Probably the biggest global economic story since the collapse of the credit-based global economy in 2008 is the implosion of petroleum prices, which has had a direct, if lagging effect on retail sales in the U.S.
As of this writing, the price of a barrel of crude oil has recently gone below $45. The global economic situation is volatile enough to potentially reverse this trend, however, for the moment the benefit remains with the consumer. Thus it’s worth taking a look at the economic and spending behavior that follows oil price declines because it has implications for business and industry across the country.
And not just in the U.S. The short-term positive effect of lower oil prices will at the very least put some money in global consumers’ coffers. The US Energy Information Administration estimates that the U.S. burns through 19 million barrels of oil per day, including 8.6 million barrels of gasoline per day. China checks in at 10 million barrels of oil a day including 2.3 million barrels of gasoline. At an aggregate level there could be a significant impact on consumers’ spending power due to lower prices
The correlation to increased consumer spending may be direct, but it is not linear. It is possible to measure the savings and to look at individual retail sector recipients of the consumer spend. In economics, the factor of time is at least as important as the economic change itself. The effects of the significant drop in oil prices took about two months to be seen in the retail sales figures in 2015.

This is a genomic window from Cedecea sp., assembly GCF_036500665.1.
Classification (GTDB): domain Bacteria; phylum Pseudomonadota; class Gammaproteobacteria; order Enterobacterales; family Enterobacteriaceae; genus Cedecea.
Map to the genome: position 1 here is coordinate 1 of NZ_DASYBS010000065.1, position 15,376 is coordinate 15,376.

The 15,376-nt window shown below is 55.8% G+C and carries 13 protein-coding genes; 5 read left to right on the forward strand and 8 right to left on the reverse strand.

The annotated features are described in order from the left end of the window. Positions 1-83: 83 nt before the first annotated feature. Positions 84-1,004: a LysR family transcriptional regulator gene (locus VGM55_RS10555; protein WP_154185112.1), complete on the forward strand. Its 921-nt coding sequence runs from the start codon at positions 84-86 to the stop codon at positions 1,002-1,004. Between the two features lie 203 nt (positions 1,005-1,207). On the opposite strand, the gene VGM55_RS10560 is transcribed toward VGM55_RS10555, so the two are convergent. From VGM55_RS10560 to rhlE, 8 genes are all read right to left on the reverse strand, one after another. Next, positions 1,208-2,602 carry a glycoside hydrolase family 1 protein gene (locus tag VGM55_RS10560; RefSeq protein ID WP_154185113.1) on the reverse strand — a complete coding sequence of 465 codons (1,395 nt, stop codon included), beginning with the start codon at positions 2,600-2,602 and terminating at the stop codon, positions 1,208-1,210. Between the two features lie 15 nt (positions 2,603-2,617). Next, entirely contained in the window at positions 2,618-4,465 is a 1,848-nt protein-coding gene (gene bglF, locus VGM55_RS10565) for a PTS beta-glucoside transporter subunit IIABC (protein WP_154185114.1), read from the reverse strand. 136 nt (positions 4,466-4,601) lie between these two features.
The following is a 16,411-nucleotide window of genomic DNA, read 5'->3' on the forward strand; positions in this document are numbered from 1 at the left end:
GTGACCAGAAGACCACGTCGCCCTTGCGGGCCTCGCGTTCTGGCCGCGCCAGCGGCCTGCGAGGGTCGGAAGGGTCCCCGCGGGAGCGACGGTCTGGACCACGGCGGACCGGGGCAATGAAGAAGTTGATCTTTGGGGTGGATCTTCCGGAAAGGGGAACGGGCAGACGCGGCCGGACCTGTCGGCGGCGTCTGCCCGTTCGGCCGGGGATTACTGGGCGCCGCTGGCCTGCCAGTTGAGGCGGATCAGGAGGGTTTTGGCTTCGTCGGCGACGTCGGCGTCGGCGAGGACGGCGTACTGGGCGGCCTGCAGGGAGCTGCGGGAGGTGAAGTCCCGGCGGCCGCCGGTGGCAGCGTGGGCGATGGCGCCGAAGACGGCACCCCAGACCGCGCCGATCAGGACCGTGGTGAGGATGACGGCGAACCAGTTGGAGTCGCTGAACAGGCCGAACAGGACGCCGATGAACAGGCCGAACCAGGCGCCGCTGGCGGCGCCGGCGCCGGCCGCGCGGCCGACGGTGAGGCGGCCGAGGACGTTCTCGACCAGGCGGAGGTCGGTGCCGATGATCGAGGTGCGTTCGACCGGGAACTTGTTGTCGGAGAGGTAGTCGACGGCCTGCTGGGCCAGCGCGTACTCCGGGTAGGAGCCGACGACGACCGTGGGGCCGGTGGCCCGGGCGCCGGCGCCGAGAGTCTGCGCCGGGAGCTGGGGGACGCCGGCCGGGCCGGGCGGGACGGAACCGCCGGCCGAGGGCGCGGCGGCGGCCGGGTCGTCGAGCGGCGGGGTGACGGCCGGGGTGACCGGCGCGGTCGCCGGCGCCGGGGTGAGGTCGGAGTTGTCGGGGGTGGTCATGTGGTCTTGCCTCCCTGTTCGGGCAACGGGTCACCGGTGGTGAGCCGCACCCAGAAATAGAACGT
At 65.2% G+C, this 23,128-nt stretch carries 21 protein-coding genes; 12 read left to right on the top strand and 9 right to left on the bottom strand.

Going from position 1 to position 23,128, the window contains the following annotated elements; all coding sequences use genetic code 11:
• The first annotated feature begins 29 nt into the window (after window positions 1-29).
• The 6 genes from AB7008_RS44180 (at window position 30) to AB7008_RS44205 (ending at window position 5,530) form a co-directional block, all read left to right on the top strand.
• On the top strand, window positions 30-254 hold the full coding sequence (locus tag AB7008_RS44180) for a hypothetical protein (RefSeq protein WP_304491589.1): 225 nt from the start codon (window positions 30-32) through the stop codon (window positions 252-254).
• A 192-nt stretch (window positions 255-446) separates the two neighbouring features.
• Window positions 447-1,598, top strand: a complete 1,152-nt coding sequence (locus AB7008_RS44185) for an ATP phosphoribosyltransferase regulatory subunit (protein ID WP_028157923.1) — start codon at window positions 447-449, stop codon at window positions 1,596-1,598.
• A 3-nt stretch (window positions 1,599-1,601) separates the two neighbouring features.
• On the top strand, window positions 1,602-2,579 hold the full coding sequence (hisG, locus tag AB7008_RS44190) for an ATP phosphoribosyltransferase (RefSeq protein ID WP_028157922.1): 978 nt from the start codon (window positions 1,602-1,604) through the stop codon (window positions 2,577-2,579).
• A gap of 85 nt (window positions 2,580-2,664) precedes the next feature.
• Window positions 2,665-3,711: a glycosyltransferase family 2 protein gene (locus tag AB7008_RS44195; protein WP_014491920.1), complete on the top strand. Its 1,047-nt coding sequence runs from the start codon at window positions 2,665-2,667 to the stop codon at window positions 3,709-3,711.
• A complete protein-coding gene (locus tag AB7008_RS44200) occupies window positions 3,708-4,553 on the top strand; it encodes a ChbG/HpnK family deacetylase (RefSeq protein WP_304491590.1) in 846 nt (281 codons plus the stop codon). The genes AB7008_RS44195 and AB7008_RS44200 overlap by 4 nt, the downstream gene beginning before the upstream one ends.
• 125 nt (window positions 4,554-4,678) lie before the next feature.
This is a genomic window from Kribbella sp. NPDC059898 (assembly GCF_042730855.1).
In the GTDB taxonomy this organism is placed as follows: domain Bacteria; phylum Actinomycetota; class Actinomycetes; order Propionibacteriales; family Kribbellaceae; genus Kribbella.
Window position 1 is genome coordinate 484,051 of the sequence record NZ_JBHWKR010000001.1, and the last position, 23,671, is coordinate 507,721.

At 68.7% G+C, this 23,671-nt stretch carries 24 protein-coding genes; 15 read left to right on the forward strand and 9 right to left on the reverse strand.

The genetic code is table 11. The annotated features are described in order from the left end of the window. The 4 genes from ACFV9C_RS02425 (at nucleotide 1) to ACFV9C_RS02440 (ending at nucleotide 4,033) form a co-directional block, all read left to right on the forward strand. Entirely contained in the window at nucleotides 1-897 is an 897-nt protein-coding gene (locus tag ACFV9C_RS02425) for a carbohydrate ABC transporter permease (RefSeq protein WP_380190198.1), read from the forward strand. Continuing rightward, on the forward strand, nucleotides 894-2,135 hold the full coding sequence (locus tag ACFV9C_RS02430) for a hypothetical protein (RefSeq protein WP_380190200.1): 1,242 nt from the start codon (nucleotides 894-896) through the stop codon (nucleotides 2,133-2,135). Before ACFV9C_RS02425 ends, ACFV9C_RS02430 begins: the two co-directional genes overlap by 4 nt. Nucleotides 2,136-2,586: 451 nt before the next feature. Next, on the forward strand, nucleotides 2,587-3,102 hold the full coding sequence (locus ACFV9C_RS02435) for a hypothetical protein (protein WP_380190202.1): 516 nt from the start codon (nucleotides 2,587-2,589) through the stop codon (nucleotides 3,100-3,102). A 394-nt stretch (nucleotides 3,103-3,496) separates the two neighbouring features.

In the U.S., gasoline spending represents 12 percent of total retail sales, excluding automobiles. And regular gasoline prices for the week ending April 3, 2015, averaged $2.42 per gallon, fully 32.0 percent below where they were a year previous, a meaningful and viable savings for consumers. That week’s consumption of gasoline was up only 5.7 percent versus a year earlier, which means that the consumer is in fact pocketing the difference in lower prices. Of course the individual savings depends on the variable of gasoline consumption per household.
Total U.S. retail sales excluding auto and excluding gasoline in March 2015 were up 4.8.percent year-over-year with almost every retail sector within the report evincing growth, especially on discretionary spending such as travel, restaurants and jewelry. This contrasts with February 2013, when gasoline prices rose 36 days in a row. Combine this with the payroll tax increase that hit at the beginning of 2013, and the consumer impact on total retail sales was negligent, with retail sales only growing at a mere 0.5 percent.
By comparison, it seems that the U.S. consumer, upon whom so many businesses around the world pin their hopes, may be putting some gas dollars in retail and not the car tank. But this is not just a U.S. story, consumers around the world in both developed and developing markets are getting this same savings dividend and we expect we will see the same spending behavior.